|Publication number||US5273465 A|
|Application number||US 08/016,325|
|Publication date||Dec 28, 1993|
|Filing date||Feb 11, 1993|
|Priority date||Feb 11, 1993|
|Publication number||016325, 08016325, US 5273465 A, US 5273465A, US-A-5273465, US5273465 A, US5273465A|
|Inventors||James C. S. Meng|
|Original Assignee||The United States Of America As Represented By The Secretary Of The Navy|
|Export Citation||BiBTeX, EndNote, RefMan|
|Patent Citations (3), Referenced by (16), Classifications (16), Legal Events (5)|
|External Links: USPTO, USPTO Assignment, Espacenet|
The invention described herein may be manufactured and used by or for the Government of the United States of America for Governmental purposes without the payment of any royalties thereon or therefor.
The instant application is related to my four co-pending U.S. Patent Applications entitled SUPERCONDUCTING ELECTROMAGNETIC TORPEDO LAUNCHER U.S. application Ser. No. 016,349; SUPERCONDUCTING ELECTROMAGNETIC THRUSTER U.S. application Ser. No. 016,324; SEAWATER MAGNETOHYDRODYNAMIC TEST APPARATUS U.S. application Ser. No. 016,328; and ACTIVE TURBULENCE CONTROL USING MICROELECTRODES, PERMANENT MAGNETS IN MICROGROOVES U.S. application Ser. No. 016,326 having same filing date as this application.
(1) Field of the Invention
The invention relates to boundary layer control systems and more particularly to active turbulent boundary layer control using magnetohydrodynamic technology.
(2) Description of Prior Art
It is well known in the art that control of turbulence and vorticity in the boundary layer flow around a marine hull reduces both drag and radiated noise. Additionally, loaded surfaces, such as diving planes and rudders, or thrusting surfaces such as propellers or screws, can operate at higher performance coefficients when boundary layer control systems are used. Various types of active boundary layer control systems have been designed using: heating the hull skin; injecting the micro bubbles; high strain-rate polymers; suction for drawing off inner boundary layer flow; or injection of high velocity flow along the inner boundary layer. The first three types are based on modifying the fluid properties of flow in the turbulent boundary layer. The fourth type of boundary layer control, commonly referred to as suction boundary layer control, depends on drawing off the low speed flow in the boundary layer near the body of a vehicle so that the natural turbulence prediction cycle will be disrupted. The last type is blowing boundary layer control in which an energized stream is injected into the boundary layer, accelerating the inner flow lines thereby reducing vorticity and turbulence.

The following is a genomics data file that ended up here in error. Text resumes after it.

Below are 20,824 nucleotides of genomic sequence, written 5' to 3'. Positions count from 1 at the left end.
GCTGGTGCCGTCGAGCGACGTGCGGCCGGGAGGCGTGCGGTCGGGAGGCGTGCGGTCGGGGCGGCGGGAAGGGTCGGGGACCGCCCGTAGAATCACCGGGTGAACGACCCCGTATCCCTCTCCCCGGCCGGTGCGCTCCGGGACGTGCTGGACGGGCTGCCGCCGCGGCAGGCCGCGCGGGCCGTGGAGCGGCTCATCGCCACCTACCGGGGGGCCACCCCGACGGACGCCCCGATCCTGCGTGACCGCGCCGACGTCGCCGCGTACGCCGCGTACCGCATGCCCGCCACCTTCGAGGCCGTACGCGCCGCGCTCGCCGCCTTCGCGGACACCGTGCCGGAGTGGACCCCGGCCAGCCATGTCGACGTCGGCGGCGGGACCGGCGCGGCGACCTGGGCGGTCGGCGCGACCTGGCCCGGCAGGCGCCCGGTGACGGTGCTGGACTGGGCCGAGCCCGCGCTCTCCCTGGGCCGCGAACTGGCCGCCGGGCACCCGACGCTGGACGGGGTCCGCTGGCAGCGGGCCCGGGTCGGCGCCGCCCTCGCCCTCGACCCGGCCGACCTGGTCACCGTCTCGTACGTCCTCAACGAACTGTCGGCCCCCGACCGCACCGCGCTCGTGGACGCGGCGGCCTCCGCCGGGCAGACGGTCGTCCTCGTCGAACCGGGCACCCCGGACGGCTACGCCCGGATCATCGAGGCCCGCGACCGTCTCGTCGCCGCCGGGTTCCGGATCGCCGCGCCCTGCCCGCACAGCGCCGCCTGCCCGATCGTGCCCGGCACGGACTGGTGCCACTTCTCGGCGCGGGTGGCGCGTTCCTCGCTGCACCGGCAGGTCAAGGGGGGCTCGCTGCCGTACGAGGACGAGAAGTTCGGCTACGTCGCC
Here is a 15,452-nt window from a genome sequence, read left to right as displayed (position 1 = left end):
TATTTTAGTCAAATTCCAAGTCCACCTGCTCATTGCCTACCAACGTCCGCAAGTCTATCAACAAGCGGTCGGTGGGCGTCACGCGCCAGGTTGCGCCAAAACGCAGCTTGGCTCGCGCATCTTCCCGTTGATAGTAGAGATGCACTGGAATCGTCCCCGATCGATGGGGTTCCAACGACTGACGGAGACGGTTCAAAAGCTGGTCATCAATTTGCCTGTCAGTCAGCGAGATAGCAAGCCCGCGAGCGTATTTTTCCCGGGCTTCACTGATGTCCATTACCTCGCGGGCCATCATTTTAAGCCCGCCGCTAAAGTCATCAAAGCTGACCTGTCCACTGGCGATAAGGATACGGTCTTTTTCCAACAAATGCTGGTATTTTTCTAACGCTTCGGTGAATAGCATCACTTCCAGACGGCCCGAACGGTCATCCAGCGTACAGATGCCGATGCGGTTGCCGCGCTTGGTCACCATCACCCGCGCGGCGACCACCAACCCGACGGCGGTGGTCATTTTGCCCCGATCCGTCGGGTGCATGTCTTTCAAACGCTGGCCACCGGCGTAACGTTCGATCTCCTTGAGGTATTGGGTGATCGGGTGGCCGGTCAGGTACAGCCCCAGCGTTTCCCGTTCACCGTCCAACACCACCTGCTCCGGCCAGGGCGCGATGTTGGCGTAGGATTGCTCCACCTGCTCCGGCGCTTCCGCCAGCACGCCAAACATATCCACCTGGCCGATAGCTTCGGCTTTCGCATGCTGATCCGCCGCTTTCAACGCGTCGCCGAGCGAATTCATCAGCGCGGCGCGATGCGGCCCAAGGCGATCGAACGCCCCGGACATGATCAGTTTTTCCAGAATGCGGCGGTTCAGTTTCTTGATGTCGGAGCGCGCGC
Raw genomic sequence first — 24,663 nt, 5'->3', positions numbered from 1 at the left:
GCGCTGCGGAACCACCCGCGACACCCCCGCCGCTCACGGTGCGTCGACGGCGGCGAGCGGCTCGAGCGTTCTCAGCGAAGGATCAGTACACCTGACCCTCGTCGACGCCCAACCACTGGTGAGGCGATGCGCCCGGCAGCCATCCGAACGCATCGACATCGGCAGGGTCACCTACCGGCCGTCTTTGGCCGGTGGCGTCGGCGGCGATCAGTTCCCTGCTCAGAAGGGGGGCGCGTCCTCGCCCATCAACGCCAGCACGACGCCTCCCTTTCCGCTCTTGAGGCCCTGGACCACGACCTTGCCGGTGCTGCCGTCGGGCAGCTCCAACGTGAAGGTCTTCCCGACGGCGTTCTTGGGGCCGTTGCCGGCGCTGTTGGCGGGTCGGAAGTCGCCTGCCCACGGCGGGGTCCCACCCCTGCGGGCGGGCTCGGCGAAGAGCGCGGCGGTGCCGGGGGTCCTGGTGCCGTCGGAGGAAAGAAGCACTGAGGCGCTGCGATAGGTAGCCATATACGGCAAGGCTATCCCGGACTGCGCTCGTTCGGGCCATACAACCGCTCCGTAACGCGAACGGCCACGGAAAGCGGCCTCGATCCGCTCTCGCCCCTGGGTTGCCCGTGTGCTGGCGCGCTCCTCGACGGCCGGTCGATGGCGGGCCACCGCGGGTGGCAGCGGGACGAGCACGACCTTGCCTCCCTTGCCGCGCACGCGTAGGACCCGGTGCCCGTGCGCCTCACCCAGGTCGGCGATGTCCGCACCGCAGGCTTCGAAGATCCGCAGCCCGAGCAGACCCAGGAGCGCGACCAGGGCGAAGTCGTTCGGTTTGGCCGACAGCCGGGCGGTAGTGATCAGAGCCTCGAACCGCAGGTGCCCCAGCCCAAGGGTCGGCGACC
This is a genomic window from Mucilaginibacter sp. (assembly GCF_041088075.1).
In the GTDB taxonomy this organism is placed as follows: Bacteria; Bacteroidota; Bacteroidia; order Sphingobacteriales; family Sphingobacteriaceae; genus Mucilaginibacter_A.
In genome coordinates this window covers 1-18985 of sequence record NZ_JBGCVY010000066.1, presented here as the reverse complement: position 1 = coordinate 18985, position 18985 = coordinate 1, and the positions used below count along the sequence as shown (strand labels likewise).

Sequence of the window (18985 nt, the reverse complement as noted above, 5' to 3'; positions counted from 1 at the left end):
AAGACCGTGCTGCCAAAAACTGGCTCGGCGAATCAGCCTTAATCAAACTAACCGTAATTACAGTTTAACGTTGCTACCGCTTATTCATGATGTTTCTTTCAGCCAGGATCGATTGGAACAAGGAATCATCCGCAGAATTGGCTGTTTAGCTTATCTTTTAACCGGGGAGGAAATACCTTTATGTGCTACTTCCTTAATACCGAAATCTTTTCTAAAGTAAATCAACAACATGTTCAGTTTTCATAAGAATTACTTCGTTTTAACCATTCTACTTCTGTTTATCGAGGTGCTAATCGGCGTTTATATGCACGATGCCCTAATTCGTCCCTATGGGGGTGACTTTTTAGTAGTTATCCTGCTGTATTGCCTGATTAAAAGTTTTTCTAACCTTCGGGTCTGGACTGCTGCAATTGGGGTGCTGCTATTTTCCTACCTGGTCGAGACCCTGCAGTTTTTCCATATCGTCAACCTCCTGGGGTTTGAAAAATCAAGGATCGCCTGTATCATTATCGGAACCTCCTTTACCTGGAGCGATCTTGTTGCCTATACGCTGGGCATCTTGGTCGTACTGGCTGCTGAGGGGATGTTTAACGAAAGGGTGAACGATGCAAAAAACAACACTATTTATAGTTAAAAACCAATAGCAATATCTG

Each of these systems has had limited success. The weight, volume and power penalties of active boundary layer control systems have made them impractical in many applications. Additionally, energy supply, storage of polymer, injection gas and ducting for active systems creates maintenance and reliability problems and, in the case of combat damage, additional vulnerabilities.
Accordingly, it is an object of the present invention to provide an active boundary layer control system which is lightweight, operates with low input power, and occupies little physical space. It is a further object of the invention to provide a boundary layer control system which is robust and can be operated in a damaged condition without creating a hazard to the vehicle. It is yet another object of the invention to provide a magnetohydrodynamic (MHD) boundary layer control system for marine vehicles which provides a force directly on the water adjacent to the vehicle hull to provide flow separation control.
The invention is a boundary layer control system using magnetic and electric fields interaction to provide a driving force to energize boundary layer flow around a marine vehicle.
A plurality of magnets are located circumferentially around the hull. Seawater electrodes are placed between each of the magnets and between the poles of each magnet. The resulting interaction of the electric and magnetic fields produces a Lorentz force which reduces the turbulence and may even relaminarize the flow in the boundary layer.